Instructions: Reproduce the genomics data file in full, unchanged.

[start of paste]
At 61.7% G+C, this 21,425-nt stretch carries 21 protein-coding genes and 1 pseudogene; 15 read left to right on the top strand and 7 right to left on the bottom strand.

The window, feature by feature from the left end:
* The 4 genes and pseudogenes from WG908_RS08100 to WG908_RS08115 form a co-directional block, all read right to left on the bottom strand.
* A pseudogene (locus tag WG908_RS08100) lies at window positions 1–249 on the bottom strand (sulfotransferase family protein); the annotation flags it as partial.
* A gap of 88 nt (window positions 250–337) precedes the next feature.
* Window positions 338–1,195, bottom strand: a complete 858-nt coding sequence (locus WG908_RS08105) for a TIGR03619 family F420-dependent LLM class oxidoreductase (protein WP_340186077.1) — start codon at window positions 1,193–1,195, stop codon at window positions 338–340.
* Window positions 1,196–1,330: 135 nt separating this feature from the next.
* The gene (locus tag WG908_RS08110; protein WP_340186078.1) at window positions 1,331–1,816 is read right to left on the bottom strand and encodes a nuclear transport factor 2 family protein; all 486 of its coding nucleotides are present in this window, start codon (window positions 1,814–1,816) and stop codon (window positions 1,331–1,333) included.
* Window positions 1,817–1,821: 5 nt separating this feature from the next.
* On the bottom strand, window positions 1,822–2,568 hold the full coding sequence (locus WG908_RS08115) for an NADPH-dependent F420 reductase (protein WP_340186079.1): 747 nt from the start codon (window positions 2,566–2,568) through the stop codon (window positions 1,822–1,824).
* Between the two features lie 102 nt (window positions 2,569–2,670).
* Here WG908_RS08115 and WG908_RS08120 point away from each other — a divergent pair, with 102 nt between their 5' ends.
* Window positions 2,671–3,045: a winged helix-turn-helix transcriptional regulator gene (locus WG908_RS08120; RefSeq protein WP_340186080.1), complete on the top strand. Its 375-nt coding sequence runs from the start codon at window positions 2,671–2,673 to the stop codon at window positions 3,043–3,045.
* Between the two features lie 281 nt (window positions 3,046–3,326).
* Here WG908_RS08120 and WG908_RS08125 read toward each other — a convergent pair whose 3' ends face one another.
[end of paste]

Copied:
At 61.7% G+C, this 21,425-nt stretch carries 21 protein-coding genes and 1 pseudogene; 15 read left to right on the top strand and 7 right to left on the bottom strand.

The window, feature by feature from the left end:
* The 4 genes and pseudogenes from WG908_RS08100 to WG908_RS08115 form a co-directional block, all read right to left on the bottom strand.
* A pseudogene (locus tag WG908_RS08100) lies at window positions 1–249 on the bottom strand (sulfotransferase family protein); the annotation flags it as partial.
* A gap of 88 nt (window positions 250–337) precedes the next feature.
* Window positions 338–1,195, bottom strand: a complete 858-nt coding sequence (locus WG908_RS08105) for a TIGR03619 family F420-dependent LLM class oxidoreductase (protein WP_340186077.1) — start codon at window positions 1,193–1,195, stop codon at window positions 338–340.
* Window positions 1,196–1,330: 135 nt separating this feature from the next.
* The gene (locus tag WG908_RS08110; protein WP_340186078.1) at window positions 1,331–1,816 is read right to left on the bottom strand and encodes a nuclear transport factor 2 family protein; all 486 of its coding nucleotides are present in this window, start codon (window positions 1,814–1,816) and stop codon (window positions 1,331–1,333) included.
* Window positions 1,817–1,821: 5 nt separating this feature from the next.
* On the bottom strand, window positions 1,822–2,568 hold the full coding sequence (locus WG908_RS08115) for an NADPH-dependent F420 reductase (protein WP_340186079.1): 747 nt from the start codon (window positions 2,566–2,568) through the stop codon (window positions 1,822–1,824).
* Between the two features lie 102 nt (window positions 2,569–2,670).
* Here WG908_RS08115 and WG908_RS08120 point away from each other — a divergent pair, with 102 nt between their 5' ends.
* Window positions 2,671–3,045: a winged helix-turn-helix transcriptional regulator gene (locus WG908_RS08120; RefSeq protein WP_340186080.1), complete on the top strand. Its 375-nt coding sequence runs from the start codon at window positions 2,671–2,673 to the stop codon at window positions 3,043–3,045.
* Between the two features lie 281 nt (window positions 3,046–3,326).
* Here WG908_RS08120 and WG908_RS08125 read toward each other — a convergent pair whose 3' ends face one another.